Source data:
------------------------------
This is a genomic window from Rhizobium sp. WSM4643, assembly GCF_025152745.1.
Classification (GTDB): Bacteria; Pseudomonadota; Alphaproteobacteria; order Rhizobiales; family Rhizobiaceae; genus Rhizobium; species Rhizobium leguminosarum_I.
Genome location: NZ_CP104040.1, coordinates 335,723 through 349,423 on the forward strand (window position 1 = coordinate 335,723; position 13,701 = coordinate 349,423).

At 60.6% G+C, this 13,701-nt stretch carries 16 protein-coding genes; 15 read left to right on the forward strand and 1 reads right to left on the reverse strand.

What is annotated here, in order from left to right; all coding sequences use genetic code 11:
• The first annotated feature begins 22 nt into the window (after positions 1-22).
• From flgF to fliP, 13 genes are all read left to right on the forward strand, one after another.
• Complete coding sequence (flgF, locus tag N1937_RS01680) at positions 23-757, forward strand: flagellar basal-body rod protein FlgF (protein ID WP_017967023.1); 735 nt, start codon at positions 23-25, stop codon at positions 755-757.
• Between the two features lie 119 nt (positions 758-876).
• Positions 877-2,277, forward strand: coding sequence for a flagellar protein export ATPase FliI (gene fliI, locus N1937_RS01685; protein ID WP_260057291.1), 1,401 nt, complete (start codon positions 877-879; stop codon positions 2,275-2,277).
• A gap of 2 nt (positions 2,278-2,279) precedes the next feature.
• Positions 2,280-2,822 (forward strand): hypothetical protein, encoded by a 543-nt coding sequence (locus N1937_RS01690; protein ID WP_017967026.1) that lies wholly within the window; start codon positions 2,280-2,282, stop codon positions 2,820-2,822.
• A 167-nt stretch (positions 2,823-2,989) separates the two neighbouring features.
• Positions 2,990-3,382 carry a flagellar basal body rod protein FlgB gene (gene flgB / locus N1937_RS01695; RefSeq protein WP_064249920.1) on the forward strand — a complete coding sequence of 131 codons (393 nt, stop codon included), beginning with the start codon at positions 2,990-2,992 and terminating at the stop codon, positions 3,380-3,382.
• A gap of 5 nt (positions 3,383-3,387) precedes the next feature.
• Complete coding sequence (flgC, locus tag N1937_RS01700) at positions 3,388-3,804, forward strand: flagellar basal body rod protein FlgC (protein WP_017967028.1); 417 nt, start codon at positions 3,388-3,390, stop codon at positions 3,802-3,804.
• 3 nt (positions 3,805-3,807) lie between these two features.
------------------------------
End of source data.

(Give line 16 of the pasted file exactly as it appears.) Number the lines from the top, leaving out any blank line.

• Complete coding sequence (flgC, locus tag N1937_RS01700) at positions 3,388-3,804, forward strand: flagellar basal body rod protein FlgC (protein WP_017967028.1); 417 nt, start codon at positions 3,388-3,390, stop codon at positions 3,802-3,804.